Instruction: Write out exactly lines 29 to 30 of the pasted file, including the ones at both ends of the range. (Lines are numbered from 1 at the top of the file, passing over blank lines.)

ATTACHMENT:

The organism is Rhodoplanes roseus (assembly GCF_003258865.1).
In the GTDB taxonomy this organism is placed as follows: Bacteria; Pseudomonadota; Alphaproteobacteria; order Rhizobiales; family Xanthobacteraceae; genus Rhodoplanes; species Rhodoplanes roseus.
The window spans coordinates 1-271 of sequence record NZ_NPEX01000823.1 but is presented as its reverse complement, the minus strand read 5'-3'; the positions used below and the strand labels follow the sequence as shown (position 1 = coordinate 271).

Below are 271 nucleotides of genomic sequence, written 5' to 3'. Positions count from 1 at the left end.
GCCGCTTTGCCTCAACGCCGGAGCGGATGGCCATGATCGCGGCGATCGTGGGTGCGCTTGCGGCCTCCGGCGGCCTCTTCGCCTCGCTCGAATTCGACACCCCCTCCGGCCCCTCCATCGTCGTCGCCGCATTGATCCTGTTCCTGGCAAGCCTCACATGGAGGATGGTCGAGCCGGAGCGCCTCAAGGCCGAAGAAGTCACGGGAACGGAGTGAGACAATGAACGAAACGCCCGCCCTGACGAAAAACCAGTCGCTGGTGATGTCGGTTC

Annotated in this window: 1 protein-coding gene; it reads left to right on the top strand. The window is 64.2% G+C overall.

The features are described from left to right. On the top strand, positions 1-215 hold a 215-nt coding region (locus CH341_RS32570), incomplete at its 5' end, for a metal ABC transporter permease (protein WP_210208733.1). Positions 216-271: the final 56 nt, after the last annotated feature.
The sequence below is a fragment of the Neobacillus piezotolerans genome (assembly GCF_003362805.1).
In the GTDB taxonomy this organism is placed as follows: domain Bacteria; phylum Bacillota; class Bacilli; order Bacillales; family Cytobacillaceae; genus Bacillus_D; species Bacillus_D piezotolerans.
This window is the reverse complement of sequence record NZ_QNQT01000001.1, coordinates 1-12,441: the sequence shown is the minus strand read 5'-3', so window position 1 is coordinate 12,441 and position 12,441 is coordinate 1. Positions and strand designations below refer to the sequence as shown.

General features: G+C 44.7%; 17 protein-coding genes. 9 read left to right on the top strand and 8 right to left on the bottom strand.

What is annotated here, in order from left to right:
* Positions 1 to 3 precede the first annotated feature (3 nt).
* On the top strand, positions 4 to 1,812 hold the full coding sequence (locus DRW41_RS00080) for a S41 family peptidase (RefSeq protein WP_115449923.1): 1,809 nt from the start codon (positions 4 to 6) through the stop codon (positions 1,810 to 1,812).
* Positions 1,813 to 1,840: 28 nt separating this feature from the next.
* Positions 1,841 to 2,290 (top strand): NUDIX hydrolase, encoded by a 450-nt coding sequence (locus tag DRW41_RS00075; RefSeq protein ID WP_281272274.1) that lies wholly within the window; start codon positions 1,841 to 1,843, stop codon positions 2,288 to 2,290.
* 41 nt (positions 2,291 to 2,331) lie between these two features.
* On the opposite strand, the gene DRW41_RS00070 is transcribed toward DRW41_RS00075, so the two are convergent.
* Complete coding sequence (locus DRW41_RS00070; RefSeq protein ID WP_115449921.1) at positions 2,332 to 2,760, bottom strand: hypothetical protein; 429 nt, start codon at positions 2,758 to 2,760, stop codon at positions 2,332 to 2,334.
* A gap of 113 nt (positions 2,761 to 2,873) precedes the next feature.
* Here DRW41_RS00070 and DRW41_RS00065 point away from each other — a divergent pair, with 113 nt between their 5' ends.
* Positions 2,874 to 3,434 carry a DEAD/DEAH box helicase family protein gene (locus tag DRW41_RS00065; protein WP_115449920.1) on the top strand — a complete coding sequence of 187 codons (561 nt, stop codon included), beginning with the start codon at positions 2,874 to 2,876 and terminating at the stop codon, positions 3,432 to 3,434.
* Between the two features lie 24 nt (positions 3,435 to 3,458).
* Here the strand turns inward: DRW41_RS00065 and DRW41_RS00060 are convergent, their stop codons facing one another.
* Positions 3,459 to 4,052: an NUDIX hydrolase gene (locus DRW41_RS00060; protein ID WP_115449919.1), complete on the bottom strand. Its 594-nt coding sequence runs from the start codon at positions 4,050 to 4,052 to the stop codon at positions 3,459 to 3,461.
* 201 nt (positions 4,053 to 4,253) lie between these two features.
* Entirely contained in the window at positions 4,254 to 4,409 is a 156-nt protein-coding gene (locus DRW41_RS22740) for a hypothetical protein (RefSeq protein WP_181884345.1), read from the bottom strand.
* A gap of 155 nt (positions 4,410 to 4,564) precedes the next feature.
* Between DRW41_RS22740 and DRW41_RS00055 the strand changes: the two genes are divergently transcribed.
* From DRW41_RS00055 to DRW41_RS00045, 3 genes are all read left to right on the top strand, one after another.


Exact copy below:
* Between DRW41_RS22740 and DRW41_RS00055 the strand changes: the two genes are divergently transcribed.
* From DRW41_RS00055 to DRW41_RS00045, 3 genes are all read left to right on the top strand, one after another.